Touch-screen visual reversal learning is mediated by value encoding and signal propagation in the orbitofrontal cortex.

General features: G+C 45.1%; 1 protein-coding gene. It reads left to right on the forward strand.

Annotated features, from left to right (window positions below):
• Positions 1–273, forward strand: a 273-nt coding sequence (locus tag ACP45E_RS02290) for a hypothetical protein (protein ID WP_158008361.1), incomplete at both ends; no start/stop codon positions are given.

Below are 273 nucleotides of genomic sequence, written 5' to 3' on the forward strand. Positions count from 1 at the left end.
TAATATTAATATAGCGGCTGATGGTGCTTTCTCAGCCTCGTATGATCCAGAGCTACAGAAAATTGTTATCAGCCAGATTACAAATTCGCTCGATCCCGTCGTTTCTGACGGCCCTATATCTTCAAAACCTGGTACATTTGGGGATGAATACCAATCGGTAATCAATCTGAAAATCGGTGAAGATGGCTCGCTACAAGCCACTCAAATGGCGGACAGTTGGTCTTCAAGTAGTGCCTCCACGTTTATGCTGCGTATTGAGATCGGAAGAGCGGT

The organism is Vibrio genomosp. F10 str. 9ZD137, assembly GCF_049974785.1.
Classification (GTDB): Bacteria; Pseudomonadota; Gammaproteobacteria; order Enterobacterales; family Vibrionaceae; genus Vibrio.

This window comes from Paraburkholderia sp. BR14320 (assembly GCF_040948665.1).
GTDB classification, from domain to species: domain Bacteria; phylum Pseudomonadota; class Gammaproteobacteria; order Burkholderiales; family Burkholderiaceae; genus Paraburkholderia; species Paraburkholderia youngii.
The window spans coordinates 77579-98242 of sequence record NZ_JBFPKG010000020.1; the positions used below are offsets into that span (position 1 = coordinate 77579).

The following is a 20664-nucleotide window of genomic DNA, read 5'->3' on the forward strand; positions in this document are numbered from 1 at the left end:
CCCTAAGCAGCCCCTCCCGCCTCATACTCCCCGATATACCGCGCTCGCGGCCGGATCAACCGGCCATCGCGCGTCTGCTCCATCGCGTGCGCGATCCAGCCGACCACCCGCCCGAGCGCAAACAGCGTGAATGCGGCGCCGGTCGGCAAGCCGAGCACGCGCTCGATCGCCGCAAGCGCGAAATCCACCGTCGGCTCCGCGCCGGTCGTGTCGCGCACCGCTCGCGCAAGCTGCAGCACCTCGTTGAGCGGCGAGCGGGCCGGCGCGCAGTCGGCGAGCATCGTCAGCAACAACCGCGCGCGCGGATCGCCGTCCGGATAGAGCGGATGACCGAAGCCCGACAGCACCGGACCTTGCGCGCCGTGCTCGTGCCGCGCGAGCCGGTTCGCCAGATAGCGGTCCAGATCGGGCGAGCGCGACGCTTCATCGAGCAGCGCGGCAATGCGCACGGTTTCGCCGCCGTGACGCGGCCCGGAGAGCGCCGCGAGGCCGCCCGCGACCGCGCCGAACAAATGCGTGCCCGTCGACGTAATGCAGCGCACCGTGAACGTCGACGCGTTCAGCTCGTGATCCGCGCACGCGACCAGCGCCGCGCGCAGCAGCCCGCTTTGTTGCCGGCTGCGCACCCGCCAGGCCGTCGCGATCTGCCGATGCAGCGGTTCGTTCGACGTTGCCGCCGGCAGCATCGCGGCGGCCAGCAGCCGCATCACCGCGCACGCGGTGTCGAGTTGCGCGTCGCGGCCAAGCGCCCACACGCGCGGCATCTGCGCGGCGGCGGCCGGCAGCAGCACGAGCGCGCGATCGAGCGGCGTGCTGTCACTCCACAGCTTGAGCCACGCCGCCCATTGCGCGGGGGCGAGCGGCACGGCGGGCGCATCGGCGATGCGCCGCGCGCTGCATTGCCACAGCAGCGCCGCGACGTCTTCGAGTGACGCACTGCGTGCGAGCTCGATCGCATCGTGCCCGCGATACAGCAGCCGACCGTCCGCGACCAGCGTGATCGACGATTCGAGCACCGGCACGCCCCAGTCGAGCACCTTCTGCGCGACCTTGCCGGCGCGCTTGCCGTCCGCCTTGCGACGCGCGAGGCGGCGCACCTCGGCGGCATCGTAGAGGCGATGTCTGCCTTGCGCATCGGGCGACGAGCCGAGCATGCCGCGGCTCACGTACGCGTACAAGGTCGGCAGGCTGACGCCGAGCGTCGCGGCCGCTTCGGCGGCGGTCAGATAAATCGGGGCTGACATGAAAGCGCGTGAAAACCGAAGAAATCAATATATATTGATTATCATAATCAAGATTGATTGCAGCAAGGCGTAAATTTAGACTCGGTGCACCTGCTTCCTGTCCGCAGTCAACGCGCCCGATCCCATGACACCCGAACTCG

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Behavioral inflexibility is a common symptom of neuropsychiatric disorders which can have a major detrimental impact on quality of life. While the orbitofrontal cortex (OFC) has been strongly implicated in behavioral flexibility in rodents across paradigms, our understanding of how the OFC mediates these behaviors is rapidly adapting. Here we examined neuronal activity during reversal learning by coupling in vivo electrophysiological recording with a mouse touch-screen learning paradigm to further elucidate the role of the OFC in updating reward value. Single unit and oscillatory activity was recorded during well-learned discrimination and 3 distinct phases of reversal (early, chance and well-learned). During touch-screen performance, OFC neuronal firing tracked rewarded responses following a previous rewarded choice when behavior was well learned, but shifted to primarily track repeated errors following a previous error in early reversal. Spike activity tracked rewarded choices independent of previous trial outcome during chance reversal, and returned to the initial pattern of reward response at criterion. Analysis of spike coupling to oscillatory local field potentials showed that less frequently occurring behaviors had significantly fewer neurons locked to any oscillatory frequency. Together, these data support the role of the OFC in tracking the value of individual choices to inform future responses and suggests that oscillatory signaling may be involved in propagating responses to increase or decrease the likelihood that action is taken in the future. They further support the use of touch-screen paradigms in preclinical studies to more closely model clinical approaches to measuring behavioral flexibility.Copyright © 2017 Elsevier Inc. All rights reserved.